• Quantitative disorders: Any condition that affects the body's ability to produce red blood cells (the quantity of red blood cells) can lead to cold intolerance symptoms because your body does not have enough blood to reach the parts of the body.

6 possible cold intolerance conditions

The list below shows results from the use of our quiz by Buoy users who experienced cold intolerance. This list does not constitute medical advice and may not accurately represent what you have.

Cold intolerance questionnaire

Use our free symptom checker to find out what's causing your cold intolerance.

Cold intolerance symptom checker


Hypothyroidism, or "underactive thyroid," means that the thyroid gland in the neck does not produce enough of its hormones. This causes a slowing of the body's metabolism.

The condition can occur due to autoimmune disease; any surgery or radiation treatment to the thyroid gland; some medications; pregnancy; or consuming too much or too little iodine. It is often found among older women with a family history of the disease.

Common symptoms include fatigue, constantly feeling cold, weight gain, slow heart rate, and depression. If left untreated, these and other symptoms can worsen until they lead to very low blood pressure and body temperature, and even coma.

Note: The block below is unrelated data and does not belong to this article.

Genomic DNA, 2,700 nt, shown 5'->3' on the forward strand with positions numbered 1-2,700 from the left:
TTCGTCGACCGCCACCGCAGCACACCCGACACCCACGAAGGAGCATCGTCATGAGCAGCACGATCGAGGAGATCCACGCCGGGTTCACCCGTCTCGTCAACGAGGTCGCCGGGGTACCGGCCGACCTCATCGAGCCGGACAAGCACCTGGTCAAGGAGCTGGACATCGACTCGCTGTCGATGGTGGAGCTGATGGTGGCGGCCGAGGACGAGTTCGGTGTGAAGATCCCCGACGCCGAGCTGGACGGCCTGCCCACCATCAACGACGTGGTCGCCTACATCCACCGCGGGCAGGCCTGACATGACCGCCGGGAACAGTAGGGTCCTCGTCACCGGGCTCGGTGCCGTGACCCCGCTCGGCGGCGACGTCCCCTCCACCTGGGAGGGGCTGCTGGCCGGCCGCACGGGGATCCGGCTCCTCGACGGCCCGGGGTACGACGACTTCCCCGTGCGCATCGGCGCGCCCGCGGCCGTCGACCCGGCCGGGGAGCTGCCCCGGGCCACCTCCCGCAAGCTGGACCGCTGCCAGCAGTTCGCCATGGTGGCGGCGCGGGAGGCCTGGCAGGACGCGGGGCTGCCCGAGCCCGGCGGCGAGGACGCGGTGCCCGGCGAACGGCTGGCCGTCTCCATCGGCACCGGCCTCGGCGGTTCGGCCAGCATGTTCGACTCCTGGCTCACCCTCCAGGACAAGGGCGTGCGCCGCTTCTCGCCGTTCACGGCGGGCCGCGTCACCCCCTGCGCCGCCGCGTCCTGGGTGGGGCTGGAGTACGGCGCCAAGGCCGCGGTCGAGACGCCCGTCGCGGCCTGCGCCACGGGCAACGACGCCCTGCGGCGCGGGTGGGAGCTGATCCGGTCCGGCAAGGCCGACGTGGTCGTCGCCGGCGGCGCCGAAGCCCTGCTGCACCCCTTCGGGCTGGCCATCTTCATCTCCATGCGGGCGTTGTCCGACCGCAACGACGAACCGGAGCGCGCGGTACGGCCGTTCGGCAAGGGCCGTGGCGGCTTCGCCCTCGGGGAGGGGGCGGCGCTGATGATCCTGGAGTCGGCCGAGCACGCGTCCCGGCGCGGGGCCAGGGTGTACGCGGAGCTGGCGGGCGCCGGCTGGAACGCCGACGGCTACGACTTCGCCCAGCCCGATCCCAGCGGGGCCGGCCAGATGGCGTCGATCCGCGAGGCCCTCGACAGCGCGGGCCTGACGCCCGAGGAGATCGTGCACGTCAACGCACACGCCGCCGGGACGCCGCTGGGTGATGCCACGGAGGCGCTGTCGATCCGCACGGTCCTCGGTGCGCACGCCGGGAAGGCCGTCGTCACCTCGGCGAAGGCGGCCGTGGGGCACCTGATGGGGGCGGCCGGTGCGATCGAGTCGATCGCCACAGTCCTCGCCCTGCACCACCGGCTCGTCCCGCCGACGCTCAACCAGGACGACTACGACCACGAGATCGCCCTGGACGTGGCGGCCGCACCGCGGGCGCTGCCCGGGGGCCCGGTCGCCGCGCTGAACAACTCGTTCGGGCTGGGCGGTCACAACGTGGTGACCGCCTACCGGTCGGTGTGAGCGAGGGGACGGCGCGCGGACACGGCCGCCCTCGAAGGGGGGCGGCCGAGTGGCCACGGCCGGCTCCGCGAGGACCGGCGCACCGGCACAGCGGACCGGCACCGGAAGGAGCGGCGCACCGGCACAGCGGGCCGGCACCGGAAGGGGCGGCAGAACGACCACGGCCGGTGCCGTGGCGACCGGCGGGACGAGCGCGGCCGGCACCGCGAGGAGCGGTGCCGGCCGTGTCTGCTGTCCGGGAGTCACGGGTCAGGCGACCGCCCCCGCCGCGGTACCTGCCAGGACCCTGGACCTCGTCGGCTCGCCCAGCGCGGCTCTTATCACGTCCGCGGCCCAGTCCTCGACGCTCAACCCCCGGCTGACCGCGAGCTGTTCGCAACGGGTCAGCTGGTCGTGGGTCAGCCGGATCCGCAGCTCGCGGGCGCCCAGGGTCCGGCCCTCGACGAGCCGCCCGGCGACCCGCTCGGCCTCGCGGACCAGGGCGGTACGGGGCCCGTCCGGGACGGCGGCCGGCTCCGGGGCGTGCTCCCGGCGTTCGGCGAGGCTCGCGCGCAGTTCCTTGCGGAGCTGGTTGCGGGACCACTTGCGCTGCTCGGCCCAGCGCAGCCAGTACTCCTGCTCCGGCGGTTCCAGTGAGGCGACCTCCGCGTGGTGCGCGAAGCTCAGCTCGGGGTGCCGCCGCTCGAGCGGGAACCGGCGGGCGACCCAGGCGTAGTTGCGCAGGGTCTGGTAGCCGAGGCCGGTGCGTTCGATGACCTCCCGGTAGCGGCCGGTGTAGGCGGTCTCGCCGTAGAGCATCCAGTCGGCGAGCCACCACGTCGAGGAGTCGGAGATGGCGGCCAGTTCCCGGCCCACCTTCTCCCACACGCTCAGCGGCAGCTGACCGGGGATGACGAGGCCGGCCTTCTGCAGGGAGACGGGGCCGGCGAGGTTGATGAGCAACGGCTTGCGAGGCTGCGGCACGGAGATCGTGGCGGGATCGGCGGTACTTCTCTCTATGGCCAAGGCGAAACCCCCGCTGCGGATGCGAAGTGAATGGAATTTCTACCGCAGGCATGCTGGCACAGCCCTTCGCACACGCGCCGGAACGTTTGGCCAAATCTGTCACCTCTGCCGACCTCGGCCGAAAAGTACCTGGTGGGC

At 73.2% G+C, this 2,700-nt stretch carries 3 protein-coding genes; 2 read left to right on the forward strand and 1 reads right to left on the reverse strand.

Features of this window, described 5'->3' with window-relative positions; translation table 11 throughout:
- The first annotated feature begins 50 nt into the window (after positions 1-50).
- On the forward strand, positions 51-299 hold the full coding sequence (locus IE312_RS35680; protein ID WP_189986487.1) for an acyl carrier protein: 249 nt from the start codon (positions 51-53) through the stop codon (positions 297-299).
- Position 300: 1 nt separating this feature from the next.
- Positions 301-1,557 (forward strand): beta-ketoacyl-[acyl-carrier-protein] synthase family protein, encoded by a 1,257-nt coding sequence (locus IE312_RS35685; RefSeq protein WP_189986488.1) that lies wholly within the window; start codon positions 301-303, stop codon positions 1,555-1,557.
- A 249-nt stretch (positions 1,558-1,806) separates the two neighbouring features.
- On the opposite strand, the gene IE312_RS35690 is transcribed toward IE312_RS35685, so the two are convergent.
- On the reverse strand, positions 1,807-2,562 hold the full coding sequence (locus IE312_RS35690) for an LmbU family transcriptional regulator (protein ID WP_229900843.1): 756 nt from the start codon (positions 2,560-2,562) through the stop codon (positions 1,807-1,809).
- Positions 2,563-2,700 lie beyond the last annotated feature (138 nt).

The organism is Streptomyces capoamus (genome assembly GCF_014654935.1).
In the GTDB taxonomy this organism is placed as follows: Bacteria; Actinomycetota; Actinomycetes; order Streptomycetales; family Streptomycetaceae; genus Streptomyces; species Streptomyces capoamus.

Diagnosis is made through a simple blood test.

Hypothyroidism is easily managed with daily oral medication. The patient usually starts feeling better after a couple of weeks and may even lose some extra weight. It's important for the patient to be monitored by a doctor and have routine blood testing so that the medication can be kept at the correct levels.

Rarity: Rare

Top Symptoms: fatigue, depressed mood, difficulty concentrating, weight gain, muscle aches

Urgency: Primary care doctor


Lupus is an inflammatory autoimmune disease that happens when the body's immune system mistakenly attacks its own cells, tissues, and organs. Lupus is also a systemic disease and can affect multiple body systems including the heart, lungs, joints and even skin.

Since lupus can affect multiple organ systems, symptoms can..

Postpartum thyroiditis

Postpartum thyroiditis means that an inflammation of the thyroid gland occurs just after childbirth. The thyroid, located in the neck, manufactures the hormone needed for proper metabolism. Thyroiditis causes it to first secrete too much thyroid hormone and then too little.

The cause is not known for certain. It may be an autoimmune condition similar to Hashimoto thyroiditis, where the body's own immune system interferes with normal functioning of the thyroid gland.

Most susceptible are women who also have type 1 diabetes or a family history of thyroid disease.

Symptoms may first include signs of an overactive thyroid, including nervousness, rapid heartbeat, and unintentional weight loss. Later signs are those of an underactive thyroid and include fatigue, sensitivity to cold, and weight gain.

Thyroid disorders can interfere with quality of life, but are easily treated by a medical provider.

Diagnosis is made through blood tests.

Treatment involves prescription medication for either the overactive or underactive thyroid, followed by regular monitoring and adjustment of medication.

Rarity: Uncommon